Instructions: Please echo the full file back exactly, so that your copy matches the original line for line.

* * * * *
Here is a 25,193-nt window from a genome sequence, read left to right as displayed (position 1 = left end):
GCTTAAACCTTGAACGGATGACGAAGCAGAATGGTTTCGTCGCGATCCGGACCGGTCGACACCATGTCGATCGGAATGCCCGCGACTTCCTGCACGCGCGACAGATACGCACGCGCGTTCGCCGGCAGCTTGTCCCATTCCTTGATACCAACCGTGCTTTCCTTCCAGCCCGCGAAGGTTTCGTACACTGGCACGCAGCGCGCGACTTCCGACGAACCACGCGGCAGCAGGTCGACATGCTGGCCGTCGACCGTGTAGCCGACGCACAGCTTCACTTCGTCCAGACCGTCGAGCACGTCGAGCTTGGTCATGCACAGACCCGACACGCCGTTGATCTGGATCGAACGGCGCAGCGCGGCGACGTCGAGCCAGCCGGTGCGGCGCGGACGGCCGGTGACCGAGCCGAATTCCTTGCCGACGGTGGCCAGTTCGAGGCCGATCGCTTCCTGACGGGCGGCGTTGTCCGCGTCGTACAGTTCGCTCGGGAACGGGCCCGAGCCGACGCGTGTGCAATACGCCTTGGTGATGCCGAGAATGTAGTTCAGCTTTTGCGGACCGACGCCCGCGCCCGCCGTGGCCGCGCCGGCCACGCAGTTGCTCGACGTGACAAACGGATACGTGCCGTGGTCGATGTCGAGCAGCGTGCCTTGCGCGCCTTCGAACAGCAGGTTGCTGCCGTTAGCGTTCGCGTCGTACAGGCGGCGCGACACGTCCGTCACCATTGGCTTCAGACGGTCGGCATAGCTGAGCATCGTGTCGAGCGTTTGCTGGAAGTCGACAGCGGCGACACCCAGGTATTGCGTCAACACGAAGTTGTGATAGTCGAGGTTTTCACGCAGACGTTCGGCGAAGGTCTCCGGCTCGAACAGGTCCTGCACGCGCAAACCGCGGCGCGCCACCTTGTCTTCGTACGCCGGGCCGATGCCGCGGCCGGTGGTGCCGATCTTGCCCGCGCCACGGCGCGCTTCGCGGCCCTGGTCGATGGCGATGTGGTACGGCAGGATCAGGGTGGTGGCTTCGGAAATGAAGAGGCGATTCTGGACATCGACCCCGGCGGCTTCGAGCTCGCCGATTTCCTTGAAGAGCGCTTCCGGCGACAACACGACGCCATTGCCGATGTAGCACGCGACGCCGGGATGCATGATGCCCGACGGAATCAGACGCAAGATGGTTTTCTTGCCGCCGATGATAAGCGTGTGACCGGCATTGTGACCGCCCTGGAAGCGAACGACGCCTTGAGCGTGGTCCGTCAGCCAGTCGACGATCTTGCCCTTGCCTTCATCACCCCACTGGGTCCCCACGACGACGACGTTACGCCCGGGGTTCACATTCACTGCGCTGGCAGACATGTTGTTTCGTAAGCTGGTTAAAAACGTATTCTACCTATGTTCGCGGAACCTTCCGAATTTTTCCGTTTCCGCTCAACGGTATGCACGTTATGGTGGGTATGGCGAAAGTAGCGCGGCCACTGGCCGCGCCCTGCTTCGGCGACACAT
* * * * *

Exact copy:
Here is a 25,193-nt window from a genome sequence, read left to right as displayed (position 1 = left end):
GCTTAAACCTTGAACGGATGACGAAGCAGAATGGTTTCGTCGCGATCCGGACCGGTCGACACCATGTCGATCGGAATGCCCGCGACTTCCTGCACGCGCGACAGATACGCACGCGCGTTCGCCGGCAGCTTGTCCCATTCCTTGATACCAACCGTGCTTTCCTTCCAGCCCGCGAAGGTTTCGTACACTGGCACGCAGCGCGCGACTTCCGACGAACCACGCGGCAGCAGGTCGACATGCTGGCCGTCGACCGTGTAGCCGACGCACAGCTTCACTTCGTCCAGACCGTCGAGCACGTCGAGCTTGGTCATGCACAGACCCGACACGCCGTTGATCTGGATCGAACGGCGCAGCGCGGCGACGTCGAGCCAGCCGGTGCGGCGCGGACGGCCGGTGACCGAGCCGAATTCCTTGCCGACGGTGGCCAGTTCGAGGCCGATCGCTTCCTGACGGGCGGCGTTGTCCGCGTCGTACAGTTCGCTCGGGAACGGGCCCGAGCCGACGCGTGTGCAATACGCCTTGGTGATGCCGAGAATGTAGTTCAGCTTTTGCGGACCGACGCCCGCGCCCGCCGTGGCCGCGCCGGCCACGCAGTTGCTCGACGTGACAAACGGATACGTGCCGTGGTCGATGTCGAGCAGCGTGCCTTGCGCGCCTTCGAACAGCAGGTTGCTGCCGTTAGCGTTCGCGTCGTACAGGCGGCGCGACACGTCCGTCACCATTGGCTTCAGACGGTCGGCATAGCTGAGCATCGTGTCGAGCGTTTGCTGGAAGTCGACAGCGGCGACACCCAGGTATTGCGTCAACACGAAGTTGTGATAGTCGAGGTTTTCACGCAGACGTTCGGCGAAGGTCTCCGGCTCGAACAGGTCCTGCACGCGCAAACCGCGGCGCGCCACCTTGTCTTCGTACGCCGGGCCGATGCCGCGGCCGGTGGTGCCGATCTTGCCCGCGCCACGGCGCGCTTCGCGGCCCTGGTCGATGGCGATGTGGTACGGCAGGATCAGGGTGGTGGCTTCGGAAATGAAGAGGCGATTCTGGACATCGACCCCGGCGGCTTCGAGCTCGCCGATTTCCTTGAAGAGCGCTTCCGGCGACAACACGACGCCATTGCCGATGTAGCACGCGACGCCGGGATGCATGATGCCCGACGGAATCAGACGCAAGATGGTTTTCTTGCCGCCGATGATAAGCGTGTGACCGGCATTGTGACCGCCCTGGAAGCGAACGACGCCTTGAGCGTGGTCCGTCAGCCAGTCGACGATCTTGCCCTTGCCTTCATCACCCCACTGGGTCCCCACGACGACGACGTTACGCCCGGGGTTCACATTCACTGCGCTGGCAGACATGTTGTTTCGTAAGCTGGTTAAAAACGTATTCTACCTATGTTCGCGGAACCTTCCGAATTTTTCCGTTTCCGCTCAACGGTATGCACGTTATGGTGGGTATGGCGAAAGTAGCGCGGCCACTGGCCGCGCCCTGCTTCGGCGACACAT